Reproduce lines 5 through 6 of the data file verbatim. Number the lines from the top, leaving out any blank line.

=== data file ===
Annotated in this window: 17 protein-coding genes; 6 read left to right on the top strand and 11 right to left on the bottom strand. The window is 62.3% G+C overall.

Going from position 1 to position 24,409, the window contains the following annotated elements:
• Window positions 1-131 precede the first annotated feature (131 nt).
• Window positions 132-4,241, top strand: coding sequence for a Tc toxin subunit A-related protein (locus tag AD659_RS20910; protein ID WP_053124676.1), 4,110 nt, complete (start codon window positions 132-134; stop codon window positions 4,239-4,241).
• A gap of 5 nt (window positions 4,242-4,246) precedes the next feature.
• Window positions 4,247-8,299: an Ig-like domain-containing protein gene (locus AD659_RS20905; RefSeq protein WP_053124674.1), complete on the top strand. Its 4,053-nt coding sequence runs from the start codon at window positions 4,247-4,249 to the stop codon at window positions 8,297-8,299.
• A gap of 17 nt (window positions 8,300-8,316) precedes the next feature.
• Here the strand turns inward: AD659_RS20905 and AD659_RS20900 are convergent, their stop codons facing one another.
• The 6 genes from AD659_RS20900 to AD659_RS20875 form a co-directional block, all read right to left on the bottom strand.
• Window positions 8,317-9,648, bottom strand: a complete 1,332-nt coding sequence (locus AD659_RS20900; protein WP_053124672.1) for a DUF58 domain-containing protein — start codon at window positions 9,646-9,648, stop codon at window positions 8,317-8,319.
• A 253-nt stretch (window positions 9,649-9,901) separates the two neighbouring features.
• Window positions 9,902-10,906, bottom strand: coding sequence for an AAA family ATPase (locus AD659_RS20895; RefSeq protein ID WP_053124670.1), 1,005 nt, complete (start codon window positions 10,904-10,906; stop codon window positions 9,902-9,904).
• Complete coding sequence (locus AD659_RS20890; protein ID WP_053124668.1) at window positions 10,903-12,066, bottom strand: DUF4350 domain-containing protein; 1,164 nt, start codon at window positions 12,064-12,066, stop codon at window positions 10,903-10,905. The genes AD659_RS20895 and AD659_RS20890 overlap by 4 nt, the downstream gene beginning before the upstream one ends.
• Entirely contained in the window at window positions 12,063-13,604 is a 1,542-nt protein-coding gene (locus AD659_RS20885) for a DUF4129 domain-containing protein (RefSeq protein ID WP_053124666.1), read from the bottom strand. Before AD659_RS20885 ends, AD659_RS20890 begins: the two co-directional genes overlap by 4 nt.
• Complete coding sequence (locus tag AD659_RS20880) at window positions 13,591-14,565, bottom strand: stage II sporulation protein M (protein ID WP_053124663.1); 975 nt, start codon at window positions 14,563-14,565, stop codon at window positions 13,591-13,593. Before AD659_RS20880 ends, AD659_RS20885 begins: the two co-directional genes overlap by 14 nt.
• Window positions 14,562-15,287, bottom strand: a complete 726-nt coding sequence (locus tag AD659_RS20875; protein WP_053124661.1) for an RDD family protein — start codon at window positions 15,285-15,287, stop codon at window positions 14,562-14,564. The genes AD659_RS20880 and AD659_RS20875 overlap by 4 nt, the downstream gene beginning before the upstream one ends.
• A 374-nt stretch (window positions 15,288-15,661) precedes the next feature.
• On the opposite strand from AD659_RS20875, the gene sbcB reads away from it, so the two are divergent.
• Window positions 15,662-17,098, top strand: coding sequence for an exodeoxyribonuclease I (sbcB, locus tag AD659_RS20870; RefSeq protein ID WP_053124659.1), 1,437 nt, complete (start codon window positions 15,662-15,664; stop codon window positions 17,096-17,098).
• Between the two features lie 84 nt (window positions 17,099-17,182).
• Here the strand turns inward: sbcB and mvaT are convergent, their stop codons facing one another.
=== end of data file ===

• A gap of 5 nt (window positions 4,242-4,246) precedes the next feature.
• Window positions 4,247-8,299: an Ig-like domain-containing protein gene (locus AD659_RS20905; RefSeq protein WP_053124674.1), complete on the top strand. Its 4,053-nt coding sequence runs from the start codon at window positions 4,247-4,249 to the stop codon at window positions 8,297-8,299.